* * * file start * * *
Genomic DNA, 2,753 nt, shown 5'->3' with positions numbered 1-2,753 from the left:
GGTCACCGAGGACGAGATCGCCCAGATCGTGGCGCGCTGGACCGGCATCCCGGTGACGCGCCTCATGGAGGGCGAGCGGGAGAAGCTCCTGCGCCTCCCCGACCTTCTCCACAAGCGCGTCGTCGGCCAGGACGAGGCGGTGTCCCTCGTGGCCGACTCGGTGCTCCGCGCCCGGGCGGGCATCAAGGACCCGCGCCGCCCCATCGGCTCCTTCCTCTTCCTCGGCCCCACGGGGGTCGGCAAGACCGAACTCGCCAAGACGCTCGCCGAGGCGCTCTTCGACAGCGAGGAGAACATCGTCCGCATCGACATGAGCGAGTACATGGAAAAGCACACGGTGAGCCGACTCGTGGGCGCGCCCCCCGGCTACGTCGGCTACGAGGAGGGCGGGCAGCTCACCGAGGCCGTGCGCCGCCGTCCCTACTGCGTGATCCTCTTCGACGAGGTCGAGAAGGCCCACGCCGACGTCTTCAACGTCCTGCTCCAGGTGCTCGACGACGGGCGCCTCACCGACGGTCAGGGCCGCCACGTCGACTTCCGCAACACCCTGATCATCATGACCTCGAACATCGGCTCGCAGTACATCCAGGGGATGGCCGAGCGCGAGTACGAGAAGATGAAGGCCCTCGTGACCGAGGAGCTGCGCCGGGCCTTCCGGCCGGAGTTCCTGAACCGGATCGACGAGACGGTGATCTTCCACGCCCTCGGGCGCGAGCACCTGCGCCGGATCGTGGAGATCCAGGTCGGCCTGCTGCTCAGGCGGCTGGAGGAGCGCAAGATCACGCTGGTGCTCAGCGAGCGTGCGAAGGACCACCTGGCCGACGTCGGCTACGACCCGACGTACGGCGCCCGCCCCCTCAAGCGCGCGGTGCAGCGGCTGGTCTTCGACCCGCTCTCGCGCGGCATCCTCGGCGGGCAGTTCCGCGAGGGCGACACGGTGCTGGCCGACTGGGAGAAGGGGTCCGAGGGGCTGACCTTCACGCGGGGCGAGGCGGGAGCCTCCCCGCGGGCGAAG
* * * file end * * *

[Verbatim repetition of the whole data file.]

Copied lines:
Genomic DNA, 2,753 nt, shown 5'->3' with positions numbered 1-2,753 from the left:
GGTCACCGAGGACGAGATCGCCCAGATCGTGGCGCGCTGGACCGGCATCCCGGTGACGCGCCTCATGGAGGGCGAGCGGGAGAAGCTCCTGCGCCTCCCCGACCTTCTCCACAAGCGCGTCGTCGGCCAGGACGAGGCGGTGTCCCTCGTGGCCGACTCGGTGCTCCGCGCCCGGGCGGGCATCAAGGACCCGCGCCGCCCCATCGGCTCCTTCCTCTTCCTCGGCCCCACGGGGGTCGGCAAGACCGAACTCGCCAAGACGCTCGCCGAGGCGCTCTTCGACAGCGAGGAGAACATCGTCCGCATCGACATGAGCGAGTACATGGAAAAGCACACGGTGAGCCGACTCGTGGGCGCGCCCCCCGGCTACGTCGGCTACGAGGAGGGCGGGCAGCTCACCGAGGCCGTGCGCCGCCGTCCCTACTGCGTGATCCTCTTCGACGAGGTCGAGAAGGCCCACGCCGACGTCTTCAACGTCCTGCTCCAGGTGCTCGACGACGGGCGCCTCACCGACGGTCAGGGCCGCCACGTCGACTTCCGCAACACCCTGATCATCATGACCTCGAACATCGGCTCGCAGTACATCCAGGGGATGGCCGAGCGCGAGTACGAGAAGATGAAGGCCCTCGTGACCGAGGAGCTGCGCCGGGCCTTCCGGCCGGAGTTCCTGAACCGGATCGACGAGACGGTGATCTTCCACGCCCTCGGGCGCGAGCACCTGCGCCGGATCGTGGAGATCCAGGTCGGCCTGCTGCTCAGGCGGCTGGAGGAGCGCAAGATCACGCTGGTGCTCAGCGAGCGTGCGAAGGACCACCTGGCCGACGTCGGCTACGACCCGACGTACGGCGCCCGCCCCCTCAAGCGCGCGGTGCAGCGGCTGGTCTTCGACCCGCTCTCGCGCGGCATCCTCGGCGGGCAGTTCCGCGAGGGCGACACGGTGCTGGCCGACTGGGAGAAGGGGTCCGAGGGGCTGACCTTCACGCGGGGCGAGGCGGGAGCCTCCCCGCGGGCGAAG